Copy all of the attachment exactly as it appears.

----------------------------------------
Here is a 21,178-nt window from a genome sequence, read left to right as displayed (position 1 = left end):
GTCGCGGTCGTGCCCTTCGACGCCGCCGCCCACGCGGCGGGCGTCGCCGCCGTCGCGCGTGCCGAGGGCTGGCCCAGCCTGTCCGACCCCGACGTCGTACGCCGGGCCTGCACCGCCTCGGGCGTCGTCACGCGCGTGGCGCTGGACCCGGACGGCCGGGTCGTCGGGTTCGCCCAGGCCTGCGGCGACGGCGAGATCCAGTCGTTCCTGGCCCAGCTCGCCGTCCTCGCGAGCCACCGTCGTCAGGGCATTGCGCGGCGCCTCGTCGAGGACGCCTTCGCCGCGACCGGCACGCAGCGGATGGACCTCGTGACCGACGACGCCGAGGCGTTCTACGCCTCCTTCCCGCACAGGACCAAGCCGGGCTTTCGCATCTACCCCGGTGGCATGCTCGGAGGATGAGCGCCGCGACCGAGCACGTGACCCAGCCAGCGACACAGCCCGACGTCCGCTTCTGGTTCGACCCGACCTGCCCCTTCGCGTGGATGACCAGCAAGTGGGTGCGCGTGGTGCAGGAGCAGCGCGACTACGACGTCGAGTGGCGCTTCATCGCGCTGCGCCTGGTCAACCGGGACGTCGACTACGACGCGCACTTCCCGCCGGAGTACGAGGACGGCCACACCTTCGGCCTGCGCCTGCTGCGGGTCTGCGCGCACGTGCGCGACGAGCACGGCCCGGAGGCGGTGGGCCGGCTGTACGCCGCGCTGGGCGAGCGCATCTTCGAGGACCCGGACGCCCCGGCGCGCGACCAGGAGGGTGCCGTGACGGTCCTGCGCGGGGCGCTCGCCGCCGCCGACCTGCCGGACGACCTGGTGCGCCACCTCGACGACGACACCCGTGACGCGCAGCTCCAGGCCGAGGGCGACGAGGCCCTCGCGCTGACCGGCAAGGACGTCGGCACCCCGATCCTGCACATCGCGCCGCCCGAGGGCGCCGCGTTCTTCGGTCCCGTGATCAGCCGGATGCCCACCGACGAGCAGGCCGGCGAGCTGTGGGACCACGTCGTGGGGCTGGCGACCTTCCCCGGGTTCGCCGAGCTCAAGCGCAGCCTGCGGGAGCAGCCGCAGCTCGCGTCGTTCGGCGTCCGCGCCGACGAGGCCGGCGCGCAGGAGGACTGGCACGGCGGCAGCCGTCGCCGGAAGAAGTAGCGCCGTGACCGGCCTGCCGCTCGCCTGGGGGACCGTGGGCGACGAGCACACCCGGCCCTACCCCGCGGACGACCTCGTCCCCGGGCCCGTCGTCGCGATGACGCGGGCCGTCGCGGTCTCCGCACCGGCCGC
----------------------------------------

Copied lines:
Here is a 21,178-nt window from a genome sequence, read left to right as displayed (position 1 = left end):
GTCGCGGTCGTGCCCTTCGACGCCGCCGCCCACGCGGCGGGCGTCGCCGCCGTCGCGCGTGCCGAGGGCTGGCCCAGCCTGTCCGACCCCGACGTCGTACGCCGGGCCTGCACCGCCTCGGGCGTCGTCACGCGCGTGGCGCTGGACCCGGACGGCCGGGTCGTCGGGTTCGCCCAGGCCTGCGGCGACGGCGAGATCCAGTCGTTCCTGGCCCAGCTCGCCGTCCTCGCGAGCCACCGTCGTCAGGGCATTGCGCGGCGCCTCGTCGAGGACGCCTTCGCCGCGACCGGCACGCAGCGGATGGACCTCGTGACCGACGACGCCGAGGCGTTCTACGCCTCCTTCCCGCACAGGACCAAGCCGGGCTTTCGCATCTACCCCGGTGGCATGCTCGGAGGATGAGCGCCGCGACCGAGCACGTGACCCAGCCAGCGACACAGCCCGACGTCCGCTTCTGGTTCGACCCGACCTGCCCCTTCGCGTGGATGACCAGCAAGTGGGTGCGCGTGGTGCAGGAGCAGCGCGACTACGACGTCGAGTGGCGCTTCATCGCGCTGCGCCTGGTCAACCGGGACGTCGACTACGACGCGCACTTCCCGCCGGAGTACGAGGACGGCCACACCTTCGGCCTGCGCCTGCTGCGGGTCTGCGCGCACGTGCGCGACGAGCACGGCCCGGAGGCGGTGGGCCGGCTGTACGCCGCGCTGGGCGAGCGCATCTTCGAGGACCCGGACGCCCCGGCGCGCGACCAGGAGGGTGCCGTGACGGTCCTGCGCGGGGCGCTCGCCGCCGCCGACCTGCCGGACGACCTGGTGCGCCACCTCGACGACGACACCCGTGACGCGCAGCTCCAGGCCGAGGGCGACGAGGCCCTCGCGCTGACCGGCAAGGACGTCGGCACCCCGATCCTGCACATCGCGCCGCCCGAGGGCGCCGCGTTCTTCGGTCCCGTGATCAGCCGGATGCCCACCGACGAGCAGGCCGGCGAGCTGTGGGACCACGTCGTGGGGCTGGCGACCTTCCCCGGGTTCGCCGAGCTCAAGCGCAGCCTGCGGGAGCAGCCGCAGCTCGCGTCGTTCGGCGTCCGCGCCGACGAGGCCGGCGCGCAGGAGGACTGGCACGGCGGCAGCCGTCGCCGGAAGAAGTAGCGCCGTGACCGGCCTGCCGCTCGCCTGGGGGACCGTGGGCGACGAGCACACCCGGCCCTACCCCGCGGACGACCTCGTCCCCGGGCCCGTCGTCGCGATGACGCGGGCCGTCGCGGTCTCCGCACCGGCCGC